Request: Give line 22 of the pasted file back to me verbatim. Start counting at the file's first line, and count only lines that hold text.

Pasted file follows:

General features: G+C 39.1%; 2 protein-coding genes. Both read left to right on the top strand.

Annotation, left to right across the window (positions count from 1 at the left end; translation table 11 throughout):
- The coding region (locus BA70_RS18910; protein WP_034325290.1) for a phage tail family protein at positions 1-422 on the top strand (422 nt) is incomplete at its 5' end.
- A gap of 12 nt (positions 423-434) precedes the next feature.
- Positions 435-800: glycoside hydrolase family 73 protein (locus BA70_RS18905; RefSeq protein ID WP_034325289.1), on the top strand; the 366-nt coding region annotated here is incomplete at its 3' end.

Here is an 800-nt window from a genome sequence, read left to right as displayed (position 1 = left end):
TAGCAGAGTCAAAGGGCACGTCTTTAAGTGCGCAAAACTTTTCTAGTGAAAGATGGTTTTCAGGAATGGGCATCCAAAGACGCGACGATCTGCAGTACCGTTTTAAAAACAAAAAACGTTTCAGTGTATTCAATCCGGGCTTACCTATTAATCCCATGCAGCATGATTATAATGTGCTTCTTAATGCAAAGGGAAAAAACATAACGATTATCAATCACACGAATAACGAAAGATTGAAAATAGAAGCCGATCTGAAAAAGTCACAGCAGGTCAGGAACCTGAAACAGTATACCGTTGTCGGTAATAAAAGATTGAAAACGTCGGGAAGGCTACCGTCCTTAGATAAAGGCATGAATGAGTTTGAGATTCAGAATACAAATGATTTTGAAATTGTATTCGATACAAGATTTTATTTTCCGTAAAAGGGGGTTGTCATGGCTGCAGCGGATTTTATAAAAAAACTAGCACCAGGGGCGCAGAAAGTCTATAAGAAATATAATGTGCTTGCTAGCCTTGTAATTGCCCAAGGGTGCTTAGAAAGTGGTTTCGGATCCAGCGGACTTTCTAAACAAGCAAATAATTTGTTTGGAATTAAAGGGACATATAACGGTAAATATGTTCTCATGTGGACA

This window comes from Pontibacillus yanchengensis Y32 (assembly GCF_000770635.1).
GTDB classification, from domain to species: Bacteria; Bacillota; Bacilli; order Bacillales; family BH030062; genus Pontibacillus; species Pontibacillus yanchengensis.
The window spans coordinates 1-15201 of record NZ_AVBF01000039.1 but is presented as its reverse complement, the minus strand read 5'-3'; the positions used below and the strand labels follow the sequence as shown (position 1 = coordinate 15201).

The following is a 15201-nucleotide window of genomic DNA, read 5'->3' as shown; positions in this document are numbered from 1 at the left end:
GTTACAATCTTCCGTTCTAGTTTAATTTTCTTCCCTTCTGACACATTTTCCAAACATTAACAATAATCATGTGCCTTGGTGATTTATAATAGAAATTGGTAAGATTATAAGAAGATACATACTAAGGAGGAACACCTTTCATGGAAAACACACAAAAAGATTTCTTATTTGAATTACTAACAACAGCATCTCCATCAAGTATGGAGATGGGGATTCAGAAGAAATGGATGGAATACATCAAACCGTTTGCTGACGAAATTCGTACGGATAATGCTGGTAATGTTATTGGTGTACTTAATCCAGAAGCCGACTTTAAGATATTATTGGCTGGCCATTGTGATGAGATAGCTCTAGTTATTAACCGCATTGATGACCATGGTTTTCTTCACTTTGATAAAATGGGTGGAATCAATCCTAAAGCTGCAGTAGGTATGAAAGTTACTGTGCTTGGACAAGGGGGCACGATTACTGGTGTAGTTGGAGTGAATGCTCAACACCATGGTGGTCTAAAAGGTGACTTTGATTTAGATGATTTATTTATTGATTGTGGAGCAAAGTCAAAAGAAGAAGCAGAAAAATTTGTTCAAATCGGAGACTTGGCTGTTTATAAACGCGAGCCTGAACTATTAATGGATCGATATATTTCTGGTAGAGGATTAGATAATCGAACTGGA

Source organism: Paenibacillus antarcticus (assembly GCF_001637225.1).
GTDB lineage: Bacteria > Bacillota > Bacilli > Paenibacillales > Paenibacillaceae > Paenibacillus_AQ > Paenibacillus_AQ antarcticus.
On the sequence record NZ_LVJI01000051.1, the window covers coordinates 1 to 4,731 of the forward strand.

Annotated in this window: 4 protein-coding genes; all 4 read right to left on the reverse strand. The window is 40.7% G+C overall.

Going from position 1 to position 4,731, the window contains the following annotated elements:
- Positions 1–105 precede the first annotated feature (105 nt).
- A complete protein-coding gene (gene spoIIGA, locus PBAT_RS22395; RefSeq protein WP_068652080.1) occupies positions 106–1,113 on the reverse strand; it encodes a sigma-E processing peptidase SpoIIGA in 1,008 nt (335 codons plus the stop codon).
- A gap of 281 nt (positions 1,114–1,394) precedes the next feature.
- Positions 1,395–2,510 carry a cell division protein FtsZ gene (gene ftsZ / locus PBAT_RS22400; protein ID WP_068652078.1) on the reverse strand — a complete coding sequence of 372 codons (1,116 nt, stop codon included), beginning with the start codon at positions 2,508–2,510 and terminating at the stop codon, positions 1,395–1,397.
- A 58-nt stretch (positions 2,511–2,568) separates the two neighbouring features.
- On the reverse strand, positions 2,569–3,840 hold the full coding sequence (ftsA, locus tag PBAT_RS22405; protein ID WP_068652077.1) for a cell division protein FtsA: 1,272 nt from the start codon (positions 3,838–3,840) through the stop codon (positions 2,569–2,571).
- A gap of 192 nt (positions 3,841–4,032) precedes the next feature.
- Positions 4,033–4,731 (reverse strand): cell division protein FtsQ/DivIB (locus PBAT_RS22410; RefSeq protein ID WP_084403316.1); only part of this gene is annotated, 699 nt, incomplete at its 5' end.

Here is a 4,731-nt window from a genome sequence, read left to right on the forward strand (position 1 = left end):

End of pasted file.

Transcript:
- A 58-nt stretch (positions 2,511–2,568) separates the two neighbouring features.